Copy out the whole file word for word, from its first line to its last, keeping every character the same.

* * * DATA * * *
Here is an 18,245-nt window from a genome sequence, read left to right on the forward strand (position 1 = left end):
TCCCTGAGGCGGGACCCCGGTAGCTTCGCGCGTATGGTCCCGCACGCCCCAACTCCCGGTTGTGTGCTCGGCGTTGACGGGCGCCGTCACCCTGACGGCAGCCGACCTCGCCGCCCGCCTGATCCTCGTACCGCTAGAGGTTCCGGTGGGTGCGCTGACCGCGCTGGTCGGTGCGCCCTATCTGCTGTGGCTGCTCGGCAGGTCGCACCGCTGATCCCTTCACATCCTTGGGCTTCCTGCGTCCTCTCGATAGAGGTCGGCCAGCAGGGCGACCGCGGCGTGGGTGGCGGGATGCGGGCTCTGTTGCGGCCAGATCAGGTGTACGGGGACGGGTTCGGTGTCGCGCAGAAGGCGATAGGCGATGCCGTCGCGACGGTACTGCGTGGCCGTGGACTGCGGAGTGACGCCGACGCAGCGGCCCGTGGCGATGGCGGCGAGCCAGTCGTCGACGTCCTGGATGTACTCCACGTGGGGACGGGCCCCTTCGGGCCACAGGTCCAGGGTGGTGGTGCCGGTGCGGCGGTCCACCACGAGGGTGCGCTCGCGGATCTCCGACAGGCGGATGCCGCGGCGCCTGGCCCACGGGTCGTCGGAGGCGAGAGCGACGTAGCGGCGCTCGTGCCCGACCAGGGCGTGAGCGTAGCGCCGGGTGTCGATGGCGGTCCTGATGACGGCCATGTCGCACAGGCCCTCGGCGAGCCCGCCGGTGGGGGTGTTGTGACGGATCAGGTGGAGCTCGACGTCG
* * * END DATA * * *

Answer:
Here is an 18,245-nt window from a genome sequence, read left to right on the forward strand (position 1 = left end):
TCCCTGAGGCGGGACCCCGGTAGCTTCGCGCGTATGGTCCCGCACGCCCCAACTCCCGGTTGTGTGCTCGGCGTTGACGGGCGCCGTCACCCTGACGGCAGCCGACCTCGCCGCCCGCCTGATCCTCGTACCGCTAGAGGTTCCGGTGGGTGCGCTGACCGCGCTGGTCGGTGCGCCCTATCTGCTGTGGCTGCTCGGCAGGTCGCACCGCTGATCCCTTCACATCCTTGGGCTTCCTGCGTCCTCTCGATAGAGGTCGGCCAGCAGGGCGACCGCGGCGTGGGTGGCGGGATGCGGGCTCTGTTGCGGCCAGATCAGGTGTACGGGGACGGGTTCGGTGTCGCGCAGAAGGCGATAGGCGATGCCGTCGCGACGGTACTGCGTGGCCGTGGACTGCGGAGTGACGCCGACGCAGCGGCCCGTGGCGATGGCGGCGAGCCAGTCGTCGACGTCCTGGATGTACTCCACGTGGGGACGGGCCCCTTCGGGCCACAGGTCCAGGGTGGTGGTGCCGGTGCGGCGGTCCACCACGAGGGTGCGCTCGCGGATCTCCGACAGGCGGATGCCGCGGCGCCTGGCCCACGGGTCGTCGGAGGCGAGAGCGACGTAGCGGCGCTCGTGCCCGACCAGGGCGTGAGCGTAGCGCCGGGTGTCGATGGCGGTCCTGATGACGGCCATGTCGCACAGGCCCTCGGCGAGCCCGCCGGTGGGGGTGTTGTGACGGATCAGGTGGAGCTCGACGTCG